German Student Creates Device That Harvests Energy From Air
Dennis Siegel has created an energy harvester that can be used to harvest ambient energy from electromagnetic fields in the air, such as those present near power lines, plugged-in electric appliances, or mobile phones. Siegel is studying digital design at the University of Bremen. (Source: Dennis Siegel)
Harvesting energy is in effect creating a parasitic load on an electrical field
(be it RF, low frequency, etc). A normal radio receiver is a load on the transmiiter, its just too small to be significant. If you designed a really large receiver designed to trap energy, you'd make a measurable dent in the radiation pattern. The radio transmitter would not broadcast as far past your direction. If your load is small enough not to be noticed... it might appear to be ~free~ power.
A windmill generates 'free' power because no one paid to make the wind blow... and no one was otherwise harvesting the wind. If you built enough windmills you would indeed (eventually) run out of wind. Only when the load is insignificantly small does it make sense to consdier it 'free'.
A better idea is to harvest energy that is otherwise thrown away, or that people are paying to get rid of. Using (for example) waste heat from a cooling tower to heat homes is an example.
I have to agree with Warren on this one. There isn't much of anything novel about this. It certainly isn't harvesting energy from air!! It's just using an electromagnetic field to drive current in a secondary coil. Another name for it would be a transformer. I also agree that it's technically stealing. If you created a big enough coil to encompass the powerline, or any wire carrying current, and then use the induced current to power a load you will create a load on the primary line. It's just a very small transformer creating a negliable load. This basically no different than plugging in your cell phone at work. Are you using power for or from someone else? YES. Will you get fined or fired for it? Probably not. Change the quantity and scale, however, and the free ride will end.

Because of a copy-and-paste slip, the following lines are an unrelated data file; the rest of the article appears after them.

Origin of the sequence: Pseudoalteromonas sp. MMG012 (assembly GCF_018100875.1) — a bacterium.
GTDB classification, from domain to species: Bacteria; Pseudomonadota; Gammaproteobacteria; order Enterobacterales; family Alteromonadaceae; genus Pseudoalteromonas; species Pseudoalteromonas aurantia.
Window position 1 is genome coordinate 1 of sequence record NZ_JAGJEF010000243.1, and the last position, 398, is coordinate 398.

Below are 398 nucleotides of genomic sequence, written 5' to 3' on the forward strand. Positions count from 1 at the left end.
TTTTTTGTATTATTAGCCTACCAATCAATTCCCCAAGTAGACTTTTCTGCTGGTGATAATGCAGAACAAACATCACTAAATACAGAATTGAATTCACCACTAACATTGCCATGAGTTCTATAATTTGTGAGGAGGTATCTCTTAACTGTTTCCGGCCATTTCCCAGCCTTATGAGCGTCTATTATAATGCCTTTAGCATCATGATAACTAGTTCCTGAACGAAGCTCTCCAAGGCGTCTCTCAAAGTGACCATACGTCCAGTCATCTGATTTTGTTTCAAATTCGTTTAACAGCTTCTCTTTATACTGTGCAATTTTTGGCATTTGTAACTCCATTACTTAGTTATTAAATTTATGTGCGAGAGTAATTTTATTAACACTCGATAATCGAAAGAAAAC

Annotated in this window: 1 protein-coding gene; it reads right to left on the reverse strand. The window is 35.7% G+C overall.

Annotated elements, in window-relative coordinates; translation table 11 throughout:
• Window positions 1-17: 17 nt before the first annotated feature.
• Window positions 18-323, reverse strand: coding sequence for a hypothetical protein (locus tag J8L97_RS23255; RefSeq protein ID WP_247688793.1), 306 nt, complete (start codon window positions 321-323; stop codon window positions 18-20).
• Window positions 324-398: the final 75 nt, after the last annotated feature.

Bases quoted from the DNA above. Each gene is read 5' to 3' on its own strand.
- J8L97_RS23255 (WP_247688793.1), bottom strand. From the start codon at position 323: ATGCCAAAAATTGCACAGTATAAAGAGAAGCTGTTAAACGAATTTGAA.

I agree with Bob. There are a lot of proximity chargers on the market. Some are designed for charging electronic devices that lay on top of the charging pad. Another might be that electric toothbrush that recharges when it is put back into it's stand. Essentially, all of these are transformers; two wires coupled by the electromagnetic field between them. If it is non-metered power that is being collected, then it is stealing. If it is from a metered source, then it could be stealing if someone else pays the bill. If it is from a source that you pay for, then it is not stealing, but may be FAR less efficient than a direct plug in charger. As has been stated, there is no free lunch. I strongly disagree with the statements that suggest the power to a neighboring home is diminished or that the source is diminished. Every user in the system puts a load on the source, no matter how miniscule. Were it not so, then a single power plant could supply the whole world with free energy. The only free sources of energy are from the broadcasters, and nature